UK’s top housebuilder reports fall in adjusted profit and still expects big drop in 2024 build volume

Shares in housebuilder Barratt fell this morning after it reported no improvement in the weak demand picture reported earlier in the summer as it published full year results in line with expectations.

The UK’s biggest housebuilder said sales per site per week since the start of July had dropped to just 0.42, compared to 0.60 in the same period last year – a level comparable to the weeks following former chancellor Kwasi Kwarteng’s disastrous mini-Budget last autumn.


The value of the firm dipped as much as 2.4% in early trading as it said the impact of “mortgage affordability challenges” on buyer demand meant that the firm’s forward sales were 36% down by value, to £2.44bn from £3.81bn.

Barratt, however, said it saw no change from the overall outlook laid out in a trading update in July, when it said it expected build volumes in the current financial year, to June 2024, to fall by as much as 23% given the weaker demand.

The comments came as the firm reported a 9.8% rise in statutory pre-tax profit for the year to June 30 to £705m, on revenue of £5.32bn, up 1%, despite the drop off in sales.

The rise in profit was the result of the previous year’s figure being impacted by a large provision to pay for fire safety costs. On an underlying or ‘adjusted’ basis, Barratt saw its 2023 pre tax profit fall by 16.2% to £884m, from £1.05bn in 2022 as demand weakened given a “significant deterioration in trading following the fiscal event in September 2022”.

The housebuilder also saw its return on capital employed – the rate at which investment turns a profit – reduce from 30% to 22.2% “reflecting the decline in profitability in the year”.

>> See also Top 50 Housebuilders 2022: full table

As reported in July, Barratt built 17,206 homes in the year, down 3.9% on the 17,908 built in 2022, and is now forecasting to build between 13,250 and 14,250 in the year ahead.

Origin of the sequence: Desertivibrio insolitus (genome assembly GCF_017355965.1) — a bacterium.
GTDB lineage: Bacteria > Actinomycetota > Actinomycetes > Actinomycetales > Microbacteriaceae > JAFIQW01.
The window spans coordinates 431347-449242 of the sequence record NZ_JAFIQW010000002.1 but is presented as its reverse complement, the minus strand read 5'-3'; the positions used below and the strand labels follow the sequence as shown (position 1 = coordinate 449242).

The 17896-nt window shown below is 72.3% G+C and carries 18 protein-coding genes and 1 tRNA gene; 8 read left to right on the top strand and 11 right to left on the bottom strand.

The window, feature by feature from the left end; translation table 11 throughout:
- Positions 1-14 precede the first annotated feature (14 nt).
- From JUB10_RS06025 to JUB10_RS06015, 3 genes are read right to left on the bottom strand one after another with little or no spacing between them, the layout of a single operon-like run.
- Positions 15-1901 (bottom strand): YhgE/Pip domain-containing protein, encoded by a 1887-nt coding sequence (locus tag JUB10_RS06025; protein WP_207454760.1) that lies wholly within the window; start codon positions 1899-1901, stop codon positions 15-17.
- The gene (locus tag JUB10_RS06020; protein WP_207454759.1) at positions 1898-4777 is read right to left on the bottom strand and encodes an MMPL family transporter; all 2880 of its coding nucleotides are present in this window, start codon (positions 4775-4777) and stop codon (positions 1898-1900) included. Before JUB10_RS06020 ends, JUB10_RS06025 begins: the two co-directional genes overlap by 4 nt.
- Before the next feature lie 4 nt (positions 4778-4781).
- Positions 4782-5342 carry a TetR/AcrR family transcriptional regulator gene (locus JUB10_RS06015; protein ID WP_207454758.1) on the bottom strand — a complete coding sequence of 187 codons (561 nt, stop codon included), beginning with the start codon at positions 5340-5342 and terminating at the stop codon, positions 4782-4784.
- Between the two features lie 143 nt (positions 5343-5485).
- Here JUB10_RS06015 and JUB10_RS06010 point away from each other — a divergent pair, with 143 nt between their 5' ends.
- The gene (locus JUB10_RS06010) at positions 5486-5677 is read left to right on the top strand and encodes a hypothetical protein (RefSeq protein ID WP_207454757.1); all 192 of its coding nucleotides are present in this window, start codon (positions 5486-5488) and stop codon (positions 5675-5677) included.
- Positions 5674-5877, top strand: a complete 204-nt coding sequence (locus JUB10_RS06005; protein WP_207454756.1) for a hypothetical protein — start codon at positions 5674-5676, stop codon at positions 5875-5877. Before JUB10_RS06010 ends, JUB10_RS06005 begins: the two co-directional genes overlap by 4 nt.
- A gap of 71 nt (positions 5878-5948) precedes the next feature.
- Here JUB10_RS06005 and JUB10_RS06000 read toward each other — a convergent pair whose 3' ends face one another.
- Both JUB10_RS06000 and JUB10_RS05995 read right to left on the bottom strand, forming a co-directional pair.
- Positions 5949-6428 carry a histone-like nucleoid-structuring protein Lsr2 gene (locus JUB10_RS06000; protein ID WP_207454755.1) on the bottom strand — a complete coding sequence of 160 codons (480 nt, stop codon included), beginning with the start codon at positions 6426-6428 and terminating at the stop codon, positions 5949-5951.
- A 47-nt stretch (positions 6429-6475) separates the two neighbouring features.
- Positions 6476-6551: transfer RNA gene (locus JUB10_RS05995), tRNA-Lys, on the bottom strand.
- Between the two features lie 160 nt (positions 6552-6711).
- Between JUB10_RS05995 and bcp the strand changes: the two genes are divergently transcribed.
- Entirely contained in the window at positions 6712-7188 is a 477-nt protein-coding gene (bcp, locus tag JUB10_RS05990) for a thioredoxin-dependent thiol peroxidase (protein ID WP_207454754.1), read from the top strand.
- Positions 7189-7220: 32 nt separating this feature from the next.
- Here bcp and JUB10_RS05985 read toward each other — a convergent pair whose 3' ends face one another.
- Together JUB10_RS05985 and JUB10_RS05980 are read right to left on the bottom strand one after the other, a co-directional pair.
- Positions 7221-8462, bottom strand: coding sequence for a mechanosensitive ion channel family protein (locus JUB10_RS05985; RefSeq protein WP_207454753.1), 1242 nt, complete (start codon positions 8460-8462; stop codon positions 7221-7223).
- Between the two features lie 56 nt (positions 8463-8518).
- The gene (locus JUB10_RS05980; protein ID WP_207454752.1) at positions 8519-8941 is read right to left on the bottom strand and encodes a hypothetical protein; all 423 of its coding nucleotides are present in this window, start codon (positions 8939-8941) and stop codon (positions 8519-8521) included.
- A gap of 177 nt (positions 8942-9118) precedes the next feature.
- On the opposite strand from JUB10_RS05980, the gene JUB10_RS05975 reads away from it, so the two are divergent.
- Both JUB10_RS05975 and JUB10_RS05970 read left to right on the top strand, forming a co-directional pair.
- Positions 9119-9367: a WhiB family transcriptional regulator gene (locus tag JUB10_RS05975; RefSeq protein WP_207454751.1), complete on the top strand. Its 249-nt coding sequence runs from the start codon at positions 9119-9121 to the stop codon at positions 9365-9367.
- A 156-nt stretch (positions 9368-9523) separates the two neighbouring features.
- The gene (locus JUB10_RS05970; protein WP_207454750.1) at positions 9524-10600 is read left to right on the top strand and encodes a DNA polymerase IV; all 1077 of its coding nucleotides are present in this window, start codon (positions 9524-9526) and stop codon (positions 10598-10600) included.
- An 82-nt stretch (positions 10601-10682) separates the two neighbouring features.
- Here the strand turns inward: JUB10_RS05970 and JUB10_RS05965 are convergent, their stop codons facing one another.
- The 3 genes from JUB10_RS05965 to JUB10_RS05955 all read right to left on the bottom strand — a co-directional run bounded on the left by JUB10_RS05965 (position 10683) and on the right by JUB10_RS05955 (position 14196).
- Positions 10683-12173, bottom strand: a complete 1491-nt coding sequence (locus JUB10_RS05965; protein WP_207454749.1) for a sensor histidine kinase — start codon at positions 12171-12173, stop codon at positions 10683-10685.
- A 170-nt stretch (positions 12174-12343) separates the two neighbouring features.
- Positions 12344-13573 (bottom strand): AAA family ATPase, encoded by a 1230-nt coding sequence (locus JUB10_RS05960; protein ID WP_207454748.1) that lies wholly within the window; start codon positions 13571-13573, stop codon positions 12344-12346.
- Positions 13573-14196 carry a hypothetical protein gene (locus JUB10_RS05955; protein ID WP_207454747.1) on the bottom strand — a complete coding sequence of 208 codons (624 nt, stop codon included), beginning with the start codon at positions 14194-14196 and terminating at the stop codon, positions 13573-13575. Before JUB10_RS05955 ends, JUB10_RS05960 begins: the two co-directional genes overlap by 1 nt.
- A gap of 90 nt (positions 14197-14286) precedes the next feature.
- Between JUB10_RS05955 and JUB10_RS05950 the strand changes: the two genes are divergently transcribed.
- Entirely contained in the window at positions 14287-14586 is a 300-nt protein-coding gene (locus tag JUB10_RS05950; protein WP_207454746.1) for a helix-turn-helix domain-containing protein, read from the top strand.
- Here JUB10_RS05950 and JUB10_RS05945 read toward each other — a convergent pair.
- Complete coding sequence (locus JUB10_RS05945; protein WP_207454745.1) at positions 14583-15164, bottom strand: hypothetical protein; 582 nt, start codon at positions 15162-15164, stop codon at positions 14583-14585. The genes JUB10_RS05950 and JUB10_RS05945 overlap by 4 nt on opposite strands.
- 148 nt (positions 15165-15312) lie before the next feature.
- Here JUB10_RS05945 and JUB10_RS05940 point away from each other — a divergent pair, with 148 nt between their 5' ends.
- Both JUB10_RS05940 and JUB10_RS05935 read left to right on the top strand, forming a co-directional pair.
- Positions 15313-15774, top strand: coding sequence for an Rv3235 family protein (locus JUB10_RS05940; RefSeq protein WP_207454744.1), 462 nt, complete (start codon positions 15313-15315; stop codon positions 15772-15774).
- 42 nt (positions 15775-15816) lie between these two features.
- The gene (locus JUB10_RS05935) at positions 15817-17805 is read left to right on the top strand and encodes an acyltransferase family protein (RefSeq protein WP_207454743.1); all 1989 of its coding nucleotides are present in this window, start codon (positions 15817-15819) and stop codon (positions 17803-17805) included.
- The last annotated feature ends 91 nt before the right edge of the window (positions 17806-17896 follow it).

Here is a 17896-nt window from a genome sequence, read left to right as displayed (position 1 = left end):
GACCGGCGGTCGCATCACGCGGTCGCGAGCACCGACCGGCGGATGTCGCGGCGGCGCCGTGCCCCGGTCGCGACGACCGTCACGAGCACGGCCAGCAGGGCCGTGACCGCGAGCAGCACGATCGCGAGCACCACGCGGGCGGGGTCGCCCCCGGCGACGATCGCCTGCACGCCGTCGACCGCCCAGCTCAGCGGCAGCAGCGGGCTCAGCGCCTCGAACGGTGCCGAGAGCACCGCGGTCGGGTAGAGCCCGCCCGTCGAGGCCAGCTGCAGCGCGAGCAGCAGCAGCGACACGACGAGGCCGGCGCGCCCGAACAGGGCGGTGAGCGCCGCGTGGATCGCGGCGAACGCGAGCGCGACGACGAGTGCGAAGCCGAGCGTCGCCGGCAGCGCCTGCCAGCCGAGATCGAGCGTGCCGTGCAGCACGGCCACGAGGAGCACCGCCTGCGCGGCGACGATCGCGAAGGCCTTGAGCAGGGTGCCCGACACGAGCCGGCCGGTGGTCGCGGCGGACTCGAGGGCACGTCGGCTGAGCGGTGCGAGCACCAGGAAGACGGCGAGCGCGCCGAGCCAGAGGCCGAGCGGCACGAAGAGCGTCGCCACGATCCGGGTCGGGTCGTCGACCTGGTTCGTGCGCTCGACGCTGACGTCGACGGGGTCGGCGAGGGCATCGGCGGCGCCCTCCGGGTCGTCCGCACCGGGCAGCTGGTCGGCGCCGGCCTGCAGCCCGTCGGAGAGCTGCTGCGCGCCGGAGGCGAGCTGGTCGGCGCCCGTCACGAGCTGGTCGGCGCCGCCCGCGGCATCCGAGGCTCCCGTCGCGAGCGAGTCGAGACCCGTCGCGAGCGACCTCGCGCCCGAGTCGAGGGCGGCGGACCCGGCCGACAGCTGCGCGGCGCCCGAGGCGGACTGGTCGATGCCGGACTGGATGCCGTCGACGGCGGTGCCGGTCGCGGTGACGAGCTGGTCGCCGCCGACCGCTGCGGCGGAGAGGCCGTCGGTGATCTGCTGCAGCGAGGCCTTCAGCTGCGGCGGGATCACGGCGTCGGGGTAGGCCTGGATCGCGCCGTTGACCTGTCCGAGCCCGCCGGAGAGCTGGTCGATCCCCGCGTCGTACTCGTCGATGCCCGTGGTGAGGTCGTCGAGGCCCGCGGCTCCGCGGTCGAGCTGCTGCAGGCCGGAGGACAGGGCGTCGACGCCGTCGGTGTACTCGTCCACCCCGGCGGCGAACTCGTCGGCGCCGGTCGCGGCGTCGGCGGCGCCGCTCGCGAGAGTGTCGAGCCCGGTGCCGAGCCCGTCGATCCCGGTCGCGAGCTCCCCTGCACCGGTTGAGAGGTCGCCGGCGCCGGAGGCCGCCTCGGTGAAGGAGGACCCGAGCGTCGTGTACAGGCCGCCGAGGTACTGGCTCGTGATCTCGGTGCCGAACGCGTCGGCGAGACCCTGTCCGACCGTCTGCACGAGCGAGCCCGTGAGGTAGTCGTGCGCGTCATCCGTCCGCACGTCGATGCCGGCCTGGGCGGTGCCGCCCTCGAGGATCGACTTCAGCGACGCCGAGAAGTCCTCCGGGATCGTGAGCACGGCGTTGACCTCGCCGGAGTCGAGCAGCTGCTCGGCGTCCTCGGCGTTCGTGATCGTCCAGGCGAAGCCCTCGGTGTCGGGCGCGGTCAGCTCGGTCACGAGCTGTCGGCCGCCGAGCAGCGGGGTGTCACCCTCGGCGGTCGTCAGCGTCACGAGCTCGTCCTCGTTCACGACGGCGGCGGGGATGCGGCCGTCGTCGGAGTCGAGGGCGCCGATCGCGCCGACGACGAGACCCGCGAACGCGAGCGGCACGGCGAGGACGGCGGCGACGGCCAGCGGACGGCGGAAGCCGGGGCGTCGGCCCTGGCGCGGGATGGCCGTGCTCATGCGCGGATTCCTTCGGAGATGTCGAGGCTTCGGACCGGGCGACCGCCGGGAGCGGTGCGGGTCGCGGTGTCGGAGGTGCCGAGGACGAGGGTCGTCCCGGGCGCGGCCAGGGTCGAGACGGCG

Barratt chief executive David Thomas said in the results statement that the market was currently impacted by “significant macro-economic headwinds”, most notably “persistent inflation and a higher interest rate environment”. He said: “This backdrop has had a negative impact on UK economic growth, employment, mortgage affordability and consumer confidence and spending.”

David Thomas -barratt

David Thomas said the firm had delivered a ‘strong’ performance

However, Thomas said Barratt had nevertheless delivered a “strong” performance in challenging conditions, and that while conditions were expected to continue to be difficult, the business was “resilient”, with a strong balance sheet and experienced management team to weather the difficulties. Given the lower volume ambition for the year ahead, he said the firm was already 49% forward sold for the year.

The firm said it will continue its strategy in the year ahead of attempting to diversify its customer base, given weaker demand, through sales to institutions and the private rented sector, exemplified by its deal with Lloyds subsidiary Citra Living.

Barratt did not follow others in the sector such as Bellway and Redrow that have announced restructuring and redundancy processes. However Thomas said that a recruitment freeze instituted by the company last year had already resulted in a 6% reduction in headcount across the business.

Barratt said it would continue to rein in its land spending in the year ahead, after actually reducing its land holdings over the 2023 financial year on a net basis by walking away from agreements, adding that “land prices have not yet adjusted to the changed market conditions.” It said it expected construction inflation to abate from between 9-10% in the last year to around 5% this year, and would likely reduce its construction activity to align build rates with sales activity. Barratt reduce its rate of build from 352 to 322 homes per week in the 2023 year.

Analyst house Investec said that while the results were in line with expectations, the outlook appeared “cautious”. Aynsley Lammin, equity analyst at Investec, said in a note that “we would not expect consensus financial year 2024 profit to change materially today with the tone on the outlook comments remaining very cautious.”